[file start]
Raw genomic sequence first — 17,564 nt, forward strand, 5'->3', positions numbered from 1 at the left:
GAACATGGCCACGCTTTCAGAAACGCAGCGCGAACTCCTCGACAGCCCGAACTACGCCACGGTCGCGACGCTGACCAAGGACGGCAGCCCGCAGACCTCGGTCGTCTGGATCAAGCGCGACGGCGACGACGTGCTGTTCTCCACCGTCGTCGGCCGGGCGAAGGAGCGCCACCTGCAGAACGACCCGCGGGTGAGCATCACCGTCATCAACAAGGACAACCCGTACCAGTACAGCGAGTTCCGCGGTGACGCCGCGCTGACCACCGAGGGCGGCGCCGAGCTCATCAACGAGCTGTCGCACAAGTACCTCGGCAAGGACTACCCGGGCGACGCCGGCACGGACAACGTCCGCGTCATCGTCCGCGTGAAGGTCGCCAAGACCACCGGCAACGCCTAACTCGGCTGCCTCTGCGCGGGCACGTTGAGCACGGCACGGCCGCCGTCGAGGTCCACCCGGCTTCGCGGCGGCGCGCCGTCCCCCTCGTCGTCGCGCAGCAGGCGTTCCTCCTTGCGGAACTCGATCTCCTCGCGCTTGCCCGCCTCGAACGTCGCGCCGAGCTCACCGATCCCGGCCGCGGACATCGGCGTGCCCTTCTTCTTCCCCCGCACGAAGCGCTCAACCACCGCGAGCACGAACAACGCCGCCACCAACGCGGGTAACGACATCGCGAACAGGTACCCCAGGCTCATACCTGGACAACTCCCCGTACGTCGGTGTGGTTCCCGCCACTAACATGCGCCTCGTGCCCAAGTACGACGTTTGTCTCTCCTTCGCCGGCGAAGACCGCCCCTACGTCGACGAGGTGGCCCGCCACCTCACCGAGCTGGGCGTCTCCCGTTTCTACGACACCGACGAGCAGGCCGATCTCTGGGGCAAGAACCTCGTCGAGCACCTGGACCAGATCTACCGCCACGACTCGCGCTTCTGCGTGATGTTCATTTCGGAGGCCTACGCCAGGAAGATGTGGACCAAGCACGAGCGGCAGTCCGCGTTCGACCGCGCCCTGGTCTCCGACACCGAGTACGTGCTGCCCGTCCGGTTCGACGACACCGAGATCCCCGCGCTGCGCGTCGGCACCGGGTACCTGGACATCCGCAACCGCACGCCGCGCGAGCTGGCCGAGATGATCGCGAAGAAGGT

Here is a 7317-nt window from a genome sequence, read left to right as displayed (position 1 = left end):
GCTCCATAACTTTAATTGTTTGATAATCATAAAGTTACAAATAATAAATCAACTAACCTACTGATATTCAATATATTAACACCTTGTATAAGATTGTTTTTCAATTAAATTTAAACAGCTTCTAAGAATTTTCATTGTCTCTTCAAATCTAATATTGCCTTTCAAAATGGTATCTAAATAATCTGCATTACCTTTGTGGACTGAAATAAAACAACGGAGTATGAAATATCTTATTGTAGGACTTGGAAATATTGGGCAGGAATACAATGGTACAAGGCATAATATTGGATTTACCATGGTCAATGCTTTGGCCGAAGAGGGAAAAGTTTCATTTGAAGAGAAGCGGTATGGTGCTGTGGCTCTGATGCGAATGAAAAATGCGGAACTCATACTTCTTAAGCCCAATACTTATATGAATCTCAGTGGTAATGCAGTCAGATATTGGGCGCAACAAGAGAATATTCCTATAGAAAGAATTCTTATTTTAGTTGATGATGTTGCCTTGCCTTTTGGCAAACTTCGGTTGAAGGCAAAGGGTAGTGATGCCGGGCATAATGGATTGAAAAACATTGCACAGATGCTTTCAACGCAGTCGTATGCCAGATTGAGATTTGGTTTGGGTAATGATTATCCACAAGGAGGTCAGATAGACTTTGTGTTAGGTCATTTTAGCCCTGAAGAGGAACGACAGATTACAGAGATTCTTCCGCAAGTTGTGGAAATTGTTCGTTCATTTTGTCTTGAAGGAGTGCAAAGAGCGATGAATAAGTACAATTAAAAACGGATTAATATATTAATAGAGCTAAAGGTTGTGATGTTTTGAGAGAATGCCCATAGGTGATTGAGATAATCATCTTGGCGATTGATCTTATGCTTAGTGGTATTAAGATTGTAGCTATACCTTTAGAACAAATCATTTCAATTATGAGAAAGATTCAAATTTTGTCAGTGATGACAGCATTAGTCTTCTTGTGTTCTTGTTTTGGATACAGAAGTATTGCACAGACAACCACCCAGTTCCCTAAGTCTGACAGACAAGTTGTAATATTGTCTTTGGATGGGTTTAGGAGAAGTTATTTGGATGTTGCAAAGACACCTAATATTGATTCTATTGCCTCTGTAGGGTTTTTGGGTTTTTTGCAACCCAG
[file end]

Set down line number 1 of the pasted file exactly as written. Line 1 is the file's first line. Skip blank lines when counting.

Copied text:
Raw genomic sequence first — 17,564 nt, forward strand, 5'->3', positions numbered from 1 at the left: